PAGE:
“I wish that we weren’t in the position where we’re struggling to figure out a way in which we can limit the guns on our streets and still meet the test that our Supreme Court has set for us,” said Alderman Toni Preckwinkle, minutes before the council voted 45-0 to approve the ordinance.

It was swift action for a council that typically takes far longer to pass ordinances, but Mayor Richard Daley — who promised the city would not “roll over” if the court ruled against the city’s handgun ban — clearly wanted to give police a law they could begin enforcing as quickly as possible.

“You have to get the tools to the police,” Daley said.

And even though the ban remains in effect until it is struck down by an appellate court, Georges said it was important to pass a new law to clear up confusion Chicagoans might have about what kind of weapons they can legally own and how they can use them.

Some residents applauded the vote.

“There’s just too much killing going on (and) we need protection,” said Mary Fitts, a retiree who came from her home on the South Side to watch the vote. “You can’t even sit on your front porch.”

Others, like Senesceria Craig, wondered how much good it would do. “They’re not going to abide by it,” she said of criminals, pointing out that her 20-year-old daughter was shot and killed with a handgun in 1992, 10 years after the city’s ban went into effect.

But gun rights supporters quickly criticized Daley and the City Council and promised lawsuits.

“The city wants to put as many hurdles and as much red tape in the way of someone who just wants to exercise their constitutional right to have a gun,” said Todd Vandermyde, a lobbyist with the National Rifle Association in Illinois.

Vandermyde would not say when lawsuits might be filed. But he said the ordinance would be attacked on a number of fronts — including requiring prospective gun owners to pay $15 for each firearm registered, $100 every three years for a Chicago Firearms Permit, not to mention the cost of the required training — saying they all add up to discrimination against the poor.

“How are some people in some of the poorer neighborhoods who merely want to have firearms for self-defense supposed to afford to get through all this red tape?” he asked.

David Lawson, one of the plaintiffs in the case decided by the Supreme Court this week, agreed. He wondered if a challenge could be raised over the issue of training, saying it’s unfair to require training but prohibit that training from taking place in the city.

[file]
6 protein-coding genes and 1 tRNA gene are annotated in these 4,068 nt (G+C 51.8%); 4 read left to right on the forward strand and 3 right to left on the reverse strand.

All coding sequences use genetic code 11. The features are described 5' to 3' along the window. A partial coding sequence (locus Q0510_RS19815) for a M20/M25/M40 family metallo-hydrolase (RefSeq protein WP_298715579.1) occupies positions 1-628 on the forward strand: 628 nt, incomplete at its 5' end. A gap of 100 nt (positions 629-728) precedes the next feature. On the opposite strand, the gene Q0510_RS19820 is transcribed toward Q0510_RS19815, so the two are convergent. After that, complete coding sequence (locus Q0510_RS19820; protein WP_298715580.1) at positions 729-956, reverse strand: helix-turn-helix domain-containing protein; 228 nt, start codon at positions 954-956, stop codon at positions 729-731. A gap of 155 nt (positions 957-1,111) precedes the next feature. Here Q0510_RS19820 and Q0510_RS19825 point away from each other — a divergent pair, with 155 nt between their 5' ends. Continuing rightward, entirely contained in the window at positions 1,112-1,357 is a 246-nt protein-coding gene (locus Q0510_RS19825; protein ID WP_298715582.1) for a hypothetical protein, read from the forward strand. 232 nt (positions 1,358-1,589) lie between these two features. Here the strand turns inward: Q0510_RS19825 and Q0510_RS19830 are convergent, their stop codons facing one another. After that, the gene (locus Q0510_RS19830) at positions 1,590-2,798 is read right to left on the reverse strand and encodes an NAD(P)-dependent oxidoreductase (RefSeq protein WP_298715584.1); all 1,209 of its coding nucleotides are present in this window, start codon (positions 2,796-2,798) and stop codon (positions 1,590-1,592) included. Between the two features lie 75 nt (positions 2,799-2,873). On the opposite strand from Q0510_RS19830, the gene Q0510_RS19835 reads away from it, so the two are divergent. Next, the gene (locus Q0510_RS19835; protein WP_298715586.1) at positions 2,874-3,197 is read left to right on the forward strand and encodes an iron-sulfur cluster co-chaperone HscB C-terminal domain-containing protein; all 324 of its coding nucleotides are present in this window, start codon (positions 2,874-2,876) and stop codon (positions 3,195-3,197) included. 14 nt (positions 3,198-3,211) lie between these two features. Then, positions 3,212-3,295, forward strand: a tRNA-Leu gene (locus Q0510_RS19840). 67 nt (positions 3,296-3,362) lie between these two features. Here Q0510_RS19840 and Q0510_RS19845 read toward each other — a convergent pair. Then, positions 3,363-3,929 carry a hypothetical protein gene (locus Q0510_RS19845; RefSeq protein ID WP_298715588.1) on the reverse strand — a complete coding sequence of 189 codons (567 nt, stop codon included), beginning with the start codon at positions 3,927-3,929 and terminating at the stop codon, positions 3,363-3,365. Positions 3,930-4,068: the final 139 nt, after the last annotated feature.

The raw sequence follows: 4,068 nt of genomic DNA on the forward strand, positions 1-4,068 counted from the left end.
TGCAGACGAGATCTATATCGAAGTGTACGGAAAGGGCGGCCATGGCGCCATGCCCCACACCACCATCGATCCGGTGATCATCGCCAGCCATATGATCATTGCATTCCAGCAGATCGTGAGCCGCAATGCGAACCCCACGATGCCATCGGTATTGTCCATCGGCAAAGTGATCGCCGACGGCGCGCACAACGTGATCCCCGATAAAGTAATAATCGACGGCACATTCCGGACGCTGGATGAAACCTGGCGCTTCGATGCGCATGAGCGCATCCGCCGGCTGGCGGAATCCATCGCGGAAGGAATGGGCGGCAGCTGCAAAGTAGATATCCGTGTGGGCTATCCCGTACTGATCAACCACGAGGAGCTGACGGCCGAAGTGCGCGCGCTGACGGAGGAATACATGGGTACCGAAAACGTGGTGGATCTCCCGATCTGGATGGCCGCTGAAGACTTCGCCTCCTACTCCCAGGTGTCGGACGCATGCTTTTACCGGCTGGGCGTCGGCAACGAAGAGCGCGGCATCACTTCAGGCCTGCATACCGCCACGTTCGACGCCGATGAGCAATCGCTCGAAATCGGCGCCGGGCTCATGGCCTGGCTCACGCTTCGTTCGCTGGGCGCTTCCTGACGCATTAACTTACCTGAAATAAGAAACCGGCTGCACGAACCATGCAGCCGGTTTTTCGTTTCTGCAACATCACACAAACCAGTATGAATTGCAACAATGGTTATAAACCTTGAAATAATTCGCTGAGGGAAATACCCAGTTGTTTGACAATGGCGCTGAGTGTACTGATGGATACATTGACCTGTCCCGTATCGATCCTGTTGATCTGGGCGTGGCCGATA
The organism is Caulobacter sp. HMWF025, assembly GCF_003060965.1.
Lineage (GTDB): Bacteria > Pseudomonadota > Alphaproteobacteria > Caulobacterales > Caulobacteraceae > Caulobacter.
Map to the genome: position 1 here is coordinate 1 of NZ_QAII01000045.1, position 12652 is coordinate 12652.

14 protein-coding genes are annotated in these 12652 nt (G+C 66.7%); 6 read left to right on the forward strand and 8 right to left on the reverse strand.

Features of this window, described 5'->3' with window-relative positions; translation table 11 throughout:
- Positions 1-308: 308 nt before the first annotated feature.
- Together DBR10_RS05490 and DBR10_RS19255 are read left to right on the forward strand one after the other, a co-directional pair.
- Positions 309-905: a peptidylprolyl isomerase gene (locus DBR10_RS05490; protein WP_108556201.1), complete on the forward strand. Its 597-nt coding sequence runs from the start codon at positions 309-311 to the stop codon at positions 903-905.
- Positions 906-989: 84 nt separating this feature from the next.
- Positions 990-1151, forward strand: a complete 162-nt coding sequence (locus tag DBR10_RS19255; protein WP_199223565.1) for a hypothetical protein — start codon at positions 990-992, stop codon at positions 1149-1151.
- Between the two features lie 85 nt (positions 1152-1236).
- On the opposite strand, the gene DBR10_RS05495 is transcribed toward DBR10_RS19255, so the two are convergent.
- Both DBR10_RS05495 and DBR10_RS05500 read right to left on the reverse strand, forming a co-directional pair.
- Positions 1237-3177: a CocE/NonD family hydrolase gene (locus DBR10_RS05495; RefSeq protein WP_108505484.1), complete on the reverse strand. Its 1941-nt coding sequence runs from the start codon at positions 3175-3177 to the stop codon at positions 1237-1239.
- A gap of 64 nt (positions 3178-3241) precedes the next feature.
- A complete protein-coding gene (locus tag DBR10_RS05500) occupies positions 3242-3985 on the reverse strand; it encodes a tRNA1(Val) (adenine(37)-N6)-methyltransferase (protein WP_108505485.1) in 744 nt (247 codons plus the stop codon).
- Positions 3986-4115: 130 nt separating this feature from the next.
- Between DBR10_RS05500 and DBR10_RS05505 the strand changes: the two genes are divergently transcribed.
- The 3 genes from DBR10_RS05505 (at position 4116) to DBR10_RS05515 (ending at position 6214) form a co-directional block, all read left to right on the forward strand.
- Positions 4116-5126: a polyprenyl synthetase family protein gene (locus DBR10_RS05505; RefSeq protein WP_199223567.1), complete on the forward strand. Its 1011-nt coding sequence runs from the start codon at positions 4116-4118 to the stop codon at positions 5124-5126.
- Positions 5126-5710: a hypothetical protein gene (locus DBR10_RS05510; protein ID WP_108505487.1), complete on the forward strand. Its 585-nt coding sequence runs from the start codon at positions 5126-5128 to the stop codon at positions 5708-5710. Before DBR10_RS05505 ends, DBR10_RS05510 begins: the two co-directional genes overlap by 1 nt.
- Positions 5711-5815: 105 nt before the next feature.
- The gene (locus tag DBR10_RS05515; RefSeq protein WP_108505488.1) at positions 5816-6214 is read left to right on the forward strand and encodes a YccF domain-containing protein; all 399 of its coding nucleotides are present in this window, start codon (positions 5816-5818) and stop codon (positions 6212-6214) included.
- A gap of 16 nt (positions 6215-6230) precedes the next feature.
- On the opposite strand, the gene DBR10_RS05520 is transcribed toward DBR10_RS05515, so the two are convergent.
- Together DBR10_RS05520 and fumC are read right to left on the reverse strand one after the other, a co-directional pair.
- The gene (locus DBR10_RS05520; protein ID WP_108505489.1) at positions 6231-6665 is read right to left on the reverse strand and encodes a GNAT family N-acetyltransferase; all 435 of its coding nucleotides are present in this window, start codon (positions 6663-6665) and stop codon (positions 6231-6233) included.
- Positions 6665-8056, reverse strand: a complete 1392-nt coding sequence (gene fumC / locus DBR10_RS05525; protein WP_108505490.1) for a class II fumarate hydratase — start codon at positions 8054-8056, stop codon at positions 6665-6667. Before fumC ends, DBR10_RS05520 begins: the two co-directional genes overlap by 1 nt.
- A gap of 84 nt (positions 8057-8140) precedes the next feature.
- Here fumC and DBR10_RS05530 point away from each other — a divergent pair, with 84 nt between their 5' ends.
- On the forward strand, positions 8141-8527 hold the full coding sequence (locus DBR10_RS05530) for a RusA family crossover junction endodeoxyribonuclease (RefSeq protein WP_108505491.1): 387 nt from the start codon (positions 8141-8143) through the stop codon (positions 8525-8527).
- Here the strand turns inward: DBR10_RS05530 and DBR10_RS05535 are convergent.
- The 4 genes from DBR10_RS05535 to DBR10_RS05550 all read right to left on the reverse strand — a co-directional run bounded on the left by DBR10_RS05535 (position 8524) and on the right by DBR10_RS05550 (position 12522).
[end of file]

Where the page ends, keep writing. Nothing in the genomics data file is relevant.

Daley and Georges said they expect lawsuits but that they were confident they could withstand legal challenges.

The ordinance also:

• Limits the number of handguns residents can register to one per month and prohibits residents from having more than one handgun in operating order at any given time.

• Requires residents in homes with children to keep handguns in lock boxes or equipped with trigger locks and requires residents convicted of a gun offense to register with the police department, much as sex offenders are now required to do.

• Prohibits people from owning a gun if they were convicted of a violent crime, domestic violence or two or more convictions for driving under the influence of alcohol or drugs.

• Requires prospective gun owners to be fingerprinted, take a four-hour class and one-hour training at a gun range.

• Calls for the police department to maintain a registry of every registered handgun owner in the city, with the names and addresses to be made available to police officers, firefighters and other emergency responders.

Those who have handguns, illegal under the ban, would have 90 days from the day the ordinance is enacted to register those weapons.

Residents convicted of violating the ordinance face a fine of up to $5,000 and be locked up for as long as 90 days for a first offense, and a fine of up to $10,000 and as long as six months behind bars for subsequent convictions.

Chicago Mayor Vows To Fight Against The Rights Of The People…

(CBS/AP) A Supreme Court ruling finding that Americans have the right to bear arms anywhere they live almost certainly means the end of Chicago’s decades-old handgun ban, but it may not make handgun ownership there much easier if the city’s powerful mayor has his way.

Shortly after the high court voted 5-4 Monday along ideological lines – with five conservative-moderate justices in favor of gun rights and four liberals opposed – Chicago Mayor Richard M. Daley said officials were already at work rewriting the city ordinance to adhere to the court ruling while protecting Chicago residents from gun violence.

“We will never give in to those who use guns to harm others,” Daley said in comments aimed at his constituents. “Your fight is my fight and we’re in this together.”

And in other cities and states, officials said they were confident their gun control laws would withstand legal challenges.

“We do think it’ll probably give us some bigger legal bills, but I suspect that we will be able to continue to do exactly what we’ve been doing – have reasonable regulations as to who can buy and where you can carry,” New York City Mayor Michael Bloomberg, an ardent gun control advocate, said of Monday’s ruling.

The decision didn’t explicitly strike down nearly 30-year-old handgun bans in Chicago and its suburb of Oak Park. Instead, it ordered a federal appeals court to reconsider its ruling. But it left little doubt that the statutes eventually would fall.

In the majority decision, Justice Samuel Alito wrote that the Second Amendment right “applies equally to the federal government and the states.”

But the decision also signaled that some limitations on the Constitution’s “right to keep and bear arms” could survive legal challenges. Alito noted that while fully binding on states and cities, the Second Amendment “limits (but by no means eliminates) their ability to devise solutions to social problems that suit local needs and values.”

Justices John Paul Stevens and Stephen Breyer, joined by Justices Ruth Bader Ginsburg and Sonia Sotomayor, each wrote a dissent. Stevens said that unlike a ruling two years ago overturning a Washington, D.C., handgun ban, Monday’s decision “could prove far more destructive – quite literally – to our nation’s communities and to our constitutional structure.”